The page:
While marketing of tobacco cigarettes is illegal in the sporting sector, the rules for the nascent vaping industry are less clear. There are companies such as Vapz trying to secure a foothold. Their presence underscores widespread confusion in the sector as it awaits new regulation: Sellers of e-cigarettes, many of them small businesses, are operating in a grey area by advertising and selling unapproved products that deliver nicotine to users’ systems without approval and, in many cases, that, in many cases, without being reined in by Health Canada. While Vapz whas been mostly promoting its line of health and wellness products – which includes juices, teas and lotions – the company was also selling its namesake vaping products online.
E-cigarettes are not cigarettes. They don’t contain tobacco or tar and users do not inhale smoke. Instead, they electronically heat liquid that gives off a vapour that is inhaled. But some of those “juices” do contain nicotine. Sellers say they are offering a smoking-cessation product that can help save lives.
In November, Health Canada proposed an amendment to the Tobacco Act to regulate the sale, labelling and advertisement of vaping products – whether or not they contain nicotine – and any health claims about the products’ effectiveness as aids to quit smoking. It would classify e-cigarettes as a separate category of product from tobacco, but would impose some similar limits, such as banning promotion of candy-like flavours that could draw underage users.
In the meantime, all vaping products that have nicotine or are meant to be used with nicotine, are regulated under the Food and Drugs Act and require Health Canada’s approval to be imported, advertised or sold here. So far, none have received that approval.
All signs point to vaping becoming a big business. The global e-cigarette market is expected to grow to $27.6-billion (U.S.) by 2022, according to a report from Dublin-based firm Research and Markets. In Canada, vapour products were a $282.6-million (Canadian) industry in 2016, nearly 10 times the size of the market just five years earlier, according to research firm Euromonitor International.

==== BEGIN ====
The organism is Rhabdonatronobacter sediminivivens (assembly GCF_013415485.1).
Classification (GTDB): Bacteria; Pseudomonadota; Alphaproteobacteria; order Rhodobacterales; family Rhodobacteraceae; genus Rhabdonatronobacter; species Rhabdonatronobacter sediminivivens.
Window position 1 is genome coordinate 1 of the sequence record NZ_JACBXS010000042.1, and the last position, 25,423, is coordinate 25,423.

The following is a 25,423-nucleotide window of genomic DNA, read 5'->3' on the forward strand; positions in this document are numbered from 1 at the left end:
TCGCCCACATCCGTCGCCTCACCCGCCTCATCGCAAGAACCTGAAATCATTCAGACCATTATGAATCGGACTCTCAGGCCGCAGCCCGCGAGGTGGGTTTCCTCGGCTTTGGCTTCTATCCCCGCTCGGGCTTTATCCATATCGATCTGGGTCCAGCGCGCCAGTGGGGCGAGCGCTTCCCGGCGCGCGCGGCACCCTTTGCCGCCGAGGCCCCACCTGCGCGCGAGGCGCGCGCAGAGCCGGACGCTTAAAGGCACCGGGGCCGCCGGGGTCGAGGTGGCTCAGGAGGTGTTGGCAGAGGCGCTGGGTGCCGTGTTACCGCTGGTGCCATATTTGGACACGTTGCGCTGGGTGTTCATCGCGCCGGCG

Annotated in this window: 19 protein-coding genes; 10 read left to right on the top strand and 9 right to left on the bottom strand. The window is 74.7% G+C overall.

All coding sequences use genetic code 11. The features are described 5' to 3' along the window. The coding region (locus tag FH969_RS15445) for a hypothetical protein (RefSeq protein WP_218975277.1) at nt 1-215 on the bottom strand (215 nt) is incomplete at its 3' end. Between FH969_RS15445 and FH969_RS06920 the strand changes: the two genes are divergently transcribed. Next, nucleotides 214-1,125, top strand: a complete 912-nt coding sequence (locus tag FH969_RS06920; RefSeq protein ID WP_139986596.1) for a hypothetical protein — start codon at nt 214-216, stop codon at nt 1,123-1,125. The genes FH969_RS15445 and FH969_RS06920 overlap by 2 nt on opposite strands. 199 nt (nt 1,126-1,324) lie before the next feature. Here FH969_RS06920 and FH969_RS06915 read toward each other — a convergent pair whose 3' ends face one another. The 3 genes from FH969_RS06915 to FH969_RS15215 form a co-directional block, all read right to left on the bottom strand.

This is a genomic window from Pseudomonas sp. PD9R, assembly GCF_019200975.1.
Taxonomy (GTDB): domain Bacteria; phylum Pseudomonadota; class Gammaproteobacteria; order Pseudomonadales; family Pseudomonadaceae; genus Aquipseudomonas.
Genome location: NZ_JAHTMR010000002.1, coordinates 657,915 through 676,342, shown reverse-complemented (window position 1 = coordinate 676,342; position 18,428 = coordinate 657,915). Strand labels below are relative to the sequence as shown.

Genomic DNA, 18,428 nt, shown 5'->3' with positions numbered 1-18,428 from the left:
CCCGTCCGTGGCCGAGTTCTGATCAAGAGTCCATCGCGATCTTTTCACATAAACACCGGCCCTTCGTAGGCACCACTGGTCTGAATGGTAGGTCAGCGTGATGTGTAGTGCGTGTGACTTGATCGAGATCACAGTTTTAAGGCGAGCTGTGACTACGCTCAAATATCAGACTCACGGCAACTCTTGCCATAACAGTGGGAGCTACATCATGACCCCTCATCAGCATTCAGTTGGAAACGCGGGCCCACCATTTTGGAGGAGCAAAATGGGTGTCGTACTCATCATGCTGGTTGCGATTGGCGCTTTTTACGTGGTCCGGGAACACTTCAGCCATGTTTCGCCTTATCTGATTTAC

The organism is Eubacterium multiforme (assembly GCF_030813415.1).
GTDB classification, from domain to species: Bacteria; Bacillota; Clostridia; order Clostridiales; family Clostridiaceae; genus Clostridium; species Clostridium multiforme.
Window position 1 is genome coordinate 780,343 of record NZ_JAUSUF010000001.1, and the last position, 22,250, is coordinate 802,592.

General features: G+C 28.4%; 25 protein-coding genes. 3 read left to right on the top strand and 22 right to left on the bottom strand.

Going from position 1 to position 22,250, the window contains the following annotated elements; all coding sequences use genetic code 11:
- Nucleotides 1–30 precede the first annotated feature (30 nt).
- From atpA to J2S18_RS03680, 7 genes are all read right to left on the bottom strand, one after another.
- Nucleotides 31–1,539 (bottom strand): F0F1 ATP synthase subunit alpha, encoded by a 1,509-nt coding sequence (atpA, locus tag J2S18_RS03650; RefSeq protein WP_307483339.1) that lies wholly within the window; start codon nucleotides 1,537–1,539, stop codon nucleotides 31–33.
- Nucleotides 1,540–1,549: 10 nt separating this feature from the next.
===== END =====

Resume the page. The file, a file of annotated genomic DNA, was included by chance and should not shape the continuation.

Large tobacco companies are also wading into the space, but many have resisted doing so in Canada until the law is clear.
“Hopefully we’ll also be competing in e-cigarettes in Canada once there’s some clarity in terms of the regulations and the laws,” said Peter Luongo, managing director of Rothmans, Benson & Hedges Inc. in Canada. The company does sell a vapour-emitting product called IQOS in Ontario, Alberta and British Columbia, but the vapour comes from a “heat-not-burn” device that heats a tobacco stick rather than vaping liquid, so it is categorized as a tobacco product. That’s also true for a similar product called i-glo, which competitor Imperial Tobacco Canada sells only in Vancouver for now. Imperial’s parent company, British American Tobacco, sells an e-cigarette product in 10 countries but has also been waiting for legal clarity in Canada before launching here.
“There needs to be a regulatory framework in place as soon as possible. There’s a lot of people doing stuff because there’s no regulation,” said Eric Gagnon, head of corporate and regulatory affairs at Imperial Tobacco Canada. “There is no grey zone. It’s just that Health Canada is not enforcing its own regulations.”